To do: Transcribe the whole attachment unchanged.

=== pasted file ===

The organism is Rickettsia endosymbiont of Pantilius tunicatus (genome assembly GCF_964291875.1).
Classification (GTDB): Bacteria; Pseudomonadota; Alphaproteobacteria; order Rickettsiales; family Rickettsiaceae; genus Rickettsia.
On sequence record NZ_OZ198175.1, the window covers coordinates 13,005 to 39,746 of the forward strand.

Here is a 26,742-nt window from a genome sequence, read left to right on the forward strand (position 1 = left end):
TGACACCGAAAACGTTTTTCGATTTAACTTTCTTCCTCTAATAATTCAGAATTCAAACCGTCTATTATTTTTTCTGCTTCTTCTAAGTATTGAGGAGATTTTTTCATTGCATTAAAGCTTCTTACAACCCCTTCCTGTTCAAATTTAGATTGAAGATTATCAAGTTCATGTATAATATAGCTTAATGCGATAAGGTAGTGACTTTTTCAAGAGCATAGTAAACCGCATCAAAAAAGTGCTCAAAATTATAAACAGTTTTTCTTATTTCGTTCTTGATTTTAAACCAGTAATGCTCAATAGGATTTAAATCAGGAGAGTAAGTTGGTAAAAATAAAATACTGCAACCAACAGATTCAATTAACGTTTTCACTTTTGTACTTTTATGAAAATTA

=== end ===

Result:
The organism is Rickettsia endosymbiont of Pantilius tunicatus (genome assembly GCF_964291875.1).
Classification (GTDB): Bacteria; Pseudomonadota; Alphaproteobacteria; order Rickettsiales; family Rickettsiaceae; genus Rickettsia.
On sequence record NZ_OZ198175.1, the window covers coordinates 13,005 to 39,746 of the forward strand.

Here is a 26,742-nt window from a genome sequence, read left to right on the forward strand (position 1 = left end):
TGACACCGAAAACGTTTTTCGATTTAACTTTCTTCCTCTAATAATTCAGAATTCAAACCGTCTATTATTTTTTCTGCTTCTTCTAAGTATTGAGGAGATTTTTTCATTGCATTAAAGCTTCTTACAACCCCTTCCTGTTCAAATTTAGATTGAAGATTATCAAGTTCATGTATAATATAGCTTAATGCGATAAGGTAGTGACTTTTTCAAGAGCATAGTAAACCGCATCAAAAAAGTGCTCAAAATTATAAACAGTTTTTCTTATTTCGTTCTTGATTTTAAACCAGTAATGCTCAATAGGATTTAAATCAGGAGAGTAAGTTGGTAAAAATAAAATACTGCAACCAACAGATTCAATTAACGTTTTCACTTTTGTACTTTTATGAAAATTA